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PCB1stDay1 PCB1stDay2The Daily News tested caulking sampled from several NYC public schools and found that most contained many times more PCBs than the threshold for toxic waste.  Polychlorinated biphenyls were banned for most uses in 1979 after being linked to cancer, severe birth defects and broad ecological damage.  For decades before the ban, however, PCBs were routinely added to the caulking used in most large buildings built since the 1950s. Under  EPA regulations established 30 years ago, anything with more than 50 parts-per-million of PCBs is considered toxic waste, demanding immediate removal and disposal at a proper hazmat facility.  

I found 225,000ppm in the caulking of one Upper West Side elementary school.  Ironically, this school had just had most of its windows replaced -- but using a method that spread PCB-laden dust throughout the school.  During the work, teachers complained that students had to wipe down their desks every day.

Fix Toxic Schools, Parents Cry!SI tests After reading my initial coverage, a mother on Staten island decided to test the a HEPA filter she had placed in her asthmatic son's classroom.  In two weeks of use, the filter had collected PCBs far beyond the 50ppm limit. This was a year after the school's windows were removed by the same method as the Manhattan school.  PCBs started turning up in a lot of schools.   As of September 2009, the count was 85 schools with illegal levels of PCBs in the caulking, with the highest concentration at 470,000ppm.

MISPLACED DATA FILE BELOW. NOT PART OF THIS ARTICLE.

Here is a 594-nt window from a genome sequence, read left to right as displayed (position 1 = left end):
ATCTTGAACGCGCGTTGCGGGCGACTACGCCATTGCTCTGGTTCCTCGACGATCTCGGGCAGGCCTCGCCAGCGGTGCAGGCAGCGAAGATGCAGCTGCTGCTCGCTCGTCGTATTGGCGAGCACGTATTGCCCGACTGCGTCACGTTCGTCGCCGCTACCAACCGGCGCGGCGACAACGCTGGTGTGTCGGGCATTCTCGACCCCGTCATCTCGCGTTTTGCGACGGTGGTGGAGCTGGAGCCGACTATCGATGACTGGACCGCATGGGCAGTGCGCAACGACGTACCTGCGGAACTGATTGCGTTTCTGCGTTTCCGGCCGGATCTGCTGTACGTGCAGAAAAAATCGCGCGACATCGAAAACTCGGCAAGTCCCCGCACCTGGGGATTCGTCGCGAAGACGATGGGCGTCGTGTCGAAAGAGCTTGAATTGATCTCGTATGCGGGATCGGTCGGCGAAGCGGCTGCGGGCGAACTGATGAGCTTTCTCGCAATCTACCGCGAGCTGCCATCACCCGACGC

Mom Sues EPA SettlementThe ensuing City Council hearings and lawsuits finally resulted in a settlement in January 2010 between the EPA and the city to deal with the PCB caulking in what they billed as a national model.   The problem isn't unique to New York by any means -- nor, quite frankly, limited to schools. PCBs in legacy caulking persist in many instutional buildings across the country built between 1950 and  1977.

Rule Change More recently, in a surprise about-face, the EPA has proposed changing its regulations to exempt caulking from the 50ppm safety standard.  Oddly, it was embedded in a much larger proposal to tighten regulations on electrical equipment containing PCBs, simultaneously arguing that 50ppm is dangerous inside sealed capacitors, but thousands of times that amount might be just fine on classroom window sills. It wasn't an easy sell at the Manhattan public hearing.

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